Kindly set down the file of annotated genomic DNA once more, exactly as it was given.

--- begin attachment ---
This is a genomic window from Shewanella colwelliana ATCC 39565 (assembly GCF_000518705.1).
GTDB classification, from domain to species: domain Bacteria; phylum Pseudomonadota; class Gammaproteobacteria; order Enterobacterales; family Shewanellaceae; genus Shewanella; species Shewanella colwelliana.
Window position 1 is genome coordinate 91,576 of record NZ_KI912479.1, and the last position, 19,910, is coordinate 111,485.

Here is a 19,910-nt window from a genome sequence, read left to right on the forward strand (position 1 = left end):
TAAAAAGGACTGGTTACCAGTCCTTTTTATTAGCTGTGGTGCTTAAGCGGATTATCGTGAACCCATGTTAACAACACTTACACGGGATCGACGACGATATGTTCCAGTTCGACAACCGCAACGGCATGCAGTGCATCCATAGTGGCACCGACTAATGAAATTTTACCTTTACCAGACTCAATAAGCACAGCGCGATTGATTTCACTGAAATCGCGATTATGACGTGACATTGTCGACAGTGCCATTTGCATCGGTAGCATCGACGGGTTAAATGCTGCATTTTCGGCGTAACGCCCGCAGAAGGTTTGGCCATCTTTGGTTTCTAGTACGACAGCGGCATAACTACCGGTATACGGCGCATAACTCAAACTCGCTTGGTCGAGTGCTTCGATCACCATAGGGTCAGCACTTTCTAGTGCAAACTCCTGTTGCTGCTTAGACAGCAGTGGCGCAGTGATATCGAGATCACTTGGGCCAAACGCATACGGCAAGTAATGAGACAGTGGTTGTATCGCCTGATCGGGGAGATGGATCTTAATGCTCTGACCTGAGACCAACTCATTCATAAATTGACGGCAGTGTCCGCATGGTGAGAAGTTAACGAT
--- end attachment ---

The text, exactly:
This is a genomic window from Shewanella colwelliana ATCC 39565 (assembly GCF_000518705.1).
GTDB classification, from domain to species: domain Bacteria; phylum Pseudomonadota; class Gammaproteobacteria; order Enterobacterales; family Shewanellaceae; genus Shewanella; species Shewanella colwelliana.
Window position 1 is genome coordinate 91,576 of record NZ_KI912479.1, and the last position, 19,910, is coordinate 111,485.

Here is a 19,910-nt window from a genome sequence, read left to right on the forward strand (position 1 = left end):
TAAAAAGGACTGGTTACCAGTCCTTTTTATTAGCTGTGGTGCTTAAGCGGATTATCGTGAACCCATGTTAACAACACTTACACGGGATCGACGACGATATGTTCCAGTTCGACAACCGCAACGGCATGCAGTGCATCCATAGTGGCACCGACTAATGAAATTTTACCTTTACCAGACTCAATAAGCACAGCGCGATTGATTTCACTGAAATCGCGATTATGACGTGACATTGTCGACAGTGCCATTTGCATCGGTAGCATCGACGGGTTAAATGCTGCATTTTCGGCGTAACGCCCGCAGAAGGTTTGGCCATCTTTGGTTTCTAGTACGACAGCGGCATAACTACCGGTATACGGCGCATAACTCAAACTCGCTTGGTCGAGTGCTTCGATCACCATAGGGTCAGCACTTTCTAGTGCAAACTCCTGTTGCTGCTTAGACAGCAGTGGCGCAGTGATATCGAGATCACTTGGGCCAAACGCATACGGCAAGTAATGAGACAGTGGTTGTATCGCCTGATCGGGGAGATGGATCTTAATGCTCTGACCTGAGACCAACTCATTCATAAATTGACGGCAGTGTCCGCATGGTGAGAAGTTAACGAT